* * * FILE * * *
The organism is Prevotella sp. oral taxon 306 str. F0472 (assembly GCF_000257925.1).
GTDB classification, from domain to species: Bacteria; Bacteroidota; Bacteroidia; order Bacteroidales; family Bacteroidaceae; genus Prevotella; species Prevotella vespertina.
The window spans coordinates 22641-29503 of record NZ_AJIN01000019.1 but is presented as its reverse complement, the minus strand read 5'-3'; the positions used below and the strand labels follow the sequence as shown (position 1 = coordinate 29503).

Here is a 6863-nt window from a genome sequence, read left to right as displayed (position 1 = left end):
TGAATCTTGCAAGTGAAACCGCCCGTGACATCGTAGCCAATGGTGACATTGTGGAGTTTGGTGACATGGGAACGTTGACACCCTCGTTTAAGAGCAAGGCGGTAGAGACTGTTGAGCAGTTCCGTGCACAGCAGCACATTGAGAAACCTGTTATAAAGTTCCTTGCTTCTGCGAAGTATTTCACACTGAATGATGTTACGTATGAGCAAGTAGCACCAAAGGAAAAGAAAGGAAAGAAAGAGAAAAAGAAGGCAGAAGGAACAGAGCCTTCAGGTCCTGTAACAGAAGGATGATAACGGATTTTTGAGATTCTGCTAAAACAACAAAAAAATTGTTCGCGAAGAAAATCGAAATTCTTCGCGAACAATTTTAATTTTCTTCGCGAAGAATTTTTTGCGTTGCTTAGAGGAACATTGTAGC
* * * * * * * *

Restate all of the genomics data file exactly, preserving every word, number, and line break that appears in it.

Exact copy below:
The organism is Prevotella sp. oral taxon 306 str. F0472 (assembly GCF_000257925.1).
GTDB classification, from domain to species: Bacteria; Bacteroidota; Bacteroidia; order Bacteroidales; family Bacteroidaceae; genus Prevotella; species Prevotella vespertina.
The window spans coordinates 22641-29503 of record NZ_AJIN01000019.1 but is presented as its reverse complement, the minus strand read 5'-3'; the positions used below and the strand labels follow the sequence as shown (position 1 = coordinate 29503).

Here is a 6863-nt window from a genome sequence, read left to right as displayed (position 1 = left end):
TGAATCTTGCAAGTGAAACCGCCCGTGACATCGTAGCCAATGGTGACATTGTGGAGTTTGGTGACATGGGAACGTTGACACCCTCGTTTAAGAGCAAGGCGGTAGAGACTGTTGAGCAGTTCCGTGCACAGCAGCACATTGAGAAACCTGTTATAAAGTTCCTTGCTTCTGCGAAGTATTTCACACTGAATGATGTTACGTATGAGCAAGTAGCACCAAAGGAAAAGAAAGGAAAGAAAGAGAAAAAGAAGGCAGAAGGAACAGAGCCTTCAGGTCCTGTAACAGAAGGATGATAACGGATTTTTGAGATTCTGCTAAAACAACAAAAAAATTGTTCGCGAAGAAAATCGAAATTCTTCGCGAACAATTTTAATTTTCTTCGCGAAGAATTTTTTGCGTTGCTTAGAGGAACATTGTAGC